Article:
Male Birth Control: What's Known, What's Not Known, What's Next (Op-Ed)

Dr. Jamin Brahmbhatt is co-director of The Personalized Urology & Robotics (PUR) Clinic at South Lake Hospital, in affiliation with Orlando Health. He contributed this article to Live Science's Expert Voices: Op-Ed & Insights. 

In the next few years, men may have more options for birth control than  ever before. Researchers are developing, and already testing, a number of new methods in China and India, and in Europe, an implantable on/off switch developed by a German carpenter is generating a lot of buzz. The switch, known as the Bimek SLV, has been tested on only one man so far — Clemens Bimek, the guy who invented it — but it's garnering a lot of attention.

I guess if you develop a new method for contraception, you should be the first to try it. But for the rest of us, there is too much at stake to experiment with birth control. With that in mind, here is a rundown of various methods: what's known, what's not known and what's next (including more on that on/off switch).

What's known

First, here is what we know works. You're probably well aware of these methods, but it's worth reiterating that these are the only tried and true methods on this list. So, if birth control is your goal, these are your best bets.

Vasectomy: A procedure used to block, cut or close the vas deferens, the tubes that carry sperm. Vasectomies are quick, relatively painless  and nearly 100 percent effective — eventually. It's important to remember that it can take several months for remaining sperm to completely clear the vas deferens. In the meantime, pregnancy is still possible. A doctor will conduct semen analysis tests in the months following the procedure, but men should remember to take additional birth control precautions until they get the "all clear" from their physician. A vasectomy is one of the most effective forms of birth control, but it does come with some risks. For example, the tubes could reconnect, or the procedure could result in chronic pain. Therefore, before undergoing a vasectomy, men should be sure to ask their doctor the right questions.

Condoms: When used properly, condoms are also nearly 100 percent effective. The problem is, men make mistakes, and user error is the biggest reason for driving down condoms' effectiveness to 82 percent. That means that, for every 100 couples that use only condoms as birth control, 18 will be shopping for cribs at some point this year. When it comes to condoms, patience and practice make perfect. Well, nearly perfect — so be careful to use them properly.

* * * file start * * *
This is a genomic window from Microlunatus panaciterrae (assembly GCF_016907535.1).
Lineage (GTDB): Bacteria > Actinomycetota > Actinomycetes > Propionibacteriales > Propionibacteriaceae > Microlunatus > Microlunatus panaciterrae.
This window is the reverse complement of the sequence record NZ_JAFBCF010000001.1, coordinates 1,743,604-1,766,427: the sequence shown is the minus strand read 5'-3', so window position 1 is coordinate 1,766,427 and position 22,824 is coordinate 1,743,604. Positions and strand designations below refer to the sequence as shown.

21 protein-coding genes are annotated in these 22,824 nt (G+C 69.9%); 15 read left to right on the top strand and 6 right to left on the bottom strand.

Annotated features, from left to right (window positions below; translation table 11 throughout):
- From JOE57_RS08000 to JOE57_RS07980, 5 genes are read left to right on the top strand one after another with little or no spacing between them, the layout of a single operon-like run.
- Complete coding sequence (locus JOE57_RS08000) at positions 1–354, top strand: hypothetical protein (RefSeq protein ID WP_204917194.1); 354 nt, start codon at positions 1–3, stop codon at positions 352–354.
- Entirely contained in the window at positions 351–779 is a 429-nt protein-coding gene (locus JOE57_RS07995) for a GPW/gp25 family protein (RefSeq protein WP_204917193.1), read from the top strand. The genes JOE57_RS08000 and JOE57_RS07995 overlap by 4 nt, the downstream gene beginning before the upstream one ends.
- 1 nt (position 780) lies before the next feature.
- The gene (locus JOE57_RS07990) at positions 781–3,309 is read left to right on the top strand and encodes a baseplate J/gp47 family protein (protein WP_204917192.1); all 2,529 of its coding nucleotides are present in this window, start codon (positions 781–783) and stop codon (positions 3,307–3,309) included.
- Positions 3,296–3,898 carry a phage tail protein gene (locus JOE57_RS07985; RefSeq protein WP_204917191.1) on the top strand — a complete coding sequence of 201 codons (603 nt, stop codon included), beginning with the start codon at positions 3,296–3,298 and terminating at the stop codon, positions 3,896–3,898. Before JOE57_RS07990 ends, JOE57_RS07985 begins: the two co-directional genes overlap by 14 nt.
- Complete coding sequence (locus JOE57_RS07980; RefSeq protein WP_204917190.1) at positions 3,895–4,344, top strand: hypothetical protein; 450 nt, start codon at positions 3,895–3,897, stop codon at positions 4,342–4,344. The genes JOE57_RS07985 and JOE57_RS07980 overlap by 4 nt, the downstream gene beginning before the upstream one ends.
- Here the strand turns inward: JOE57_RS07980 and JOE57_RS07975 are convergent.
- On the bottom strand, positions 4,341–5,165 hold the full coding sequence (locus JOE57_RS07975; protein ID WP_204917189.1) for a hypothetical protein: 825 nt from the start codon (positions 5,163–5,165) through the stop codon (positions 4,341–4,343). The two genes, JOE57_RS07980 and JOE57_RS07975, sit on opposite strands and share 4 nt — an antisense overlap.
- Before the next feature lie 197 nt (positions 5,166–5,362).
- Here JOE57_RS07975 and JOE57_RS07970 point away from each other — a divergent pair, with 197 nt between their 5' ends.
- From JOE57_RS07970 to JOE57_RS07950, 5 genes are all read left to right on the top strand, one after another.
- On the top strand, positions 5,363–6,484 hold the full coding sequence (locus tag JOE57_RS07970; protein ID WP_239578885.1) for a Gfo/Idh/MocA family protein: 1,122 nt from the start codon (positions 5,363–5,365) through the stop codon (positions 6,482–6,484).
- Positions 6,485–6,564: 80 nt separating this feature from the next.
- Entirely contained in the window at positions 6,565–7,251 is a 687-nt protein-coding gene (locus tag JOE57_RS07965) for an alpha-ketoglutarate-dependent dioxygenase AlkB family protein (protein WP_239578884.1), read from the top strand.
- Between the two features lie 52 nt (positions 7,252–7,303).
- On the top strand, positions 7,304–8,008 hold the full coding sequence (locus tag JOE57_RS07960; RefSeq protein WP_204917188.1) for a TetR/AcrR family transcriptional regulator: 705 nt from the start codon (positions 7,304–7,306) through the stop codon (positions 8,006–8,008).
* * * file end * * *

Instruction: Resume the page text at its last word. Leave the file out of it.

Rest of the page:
Abstinence or withdrawal: The only sure way to completely avoid pregnancy is to avoid having sexual intercourse. If that's not possible, the withdrawal method is 96 percent effective if you do it right, but only 73 percent effective if your timing is off. Also, though the jury is still out on a definitive answer, some experts believe that clear fluid that appears before ejaculation can contain enough sperm to cause pregnancy.

What's not known

Do-it-yourself heat methods: There are a lot of anecdotes about the effectiveness of using heat as a natural contraceptive. It's imperative to remember, however, that these are not definitively proven methods of birth control. Some claim that sitting in a hot tub or sauna for an extended period of time works. Others claim that wearing tight, brief-style underwear raises the core temperature of the testes, which causes a decrease in sperm count. 

In the 1950s, Dr. Martha Voegeli a Swiss physician and pioneer in the field of male contraception, had men in India sit in tubs of water heated to 116 degrees Fahrenheit (about 47 degrees Celsius). Taking 45-minute baths for 21 straight days resulted in six months of contraception, she claimed, although her work was never published. Others suggest that men expose themselves to incandescent light bulbs as a means of contraception, but in my opinion, that's not the brightest idea.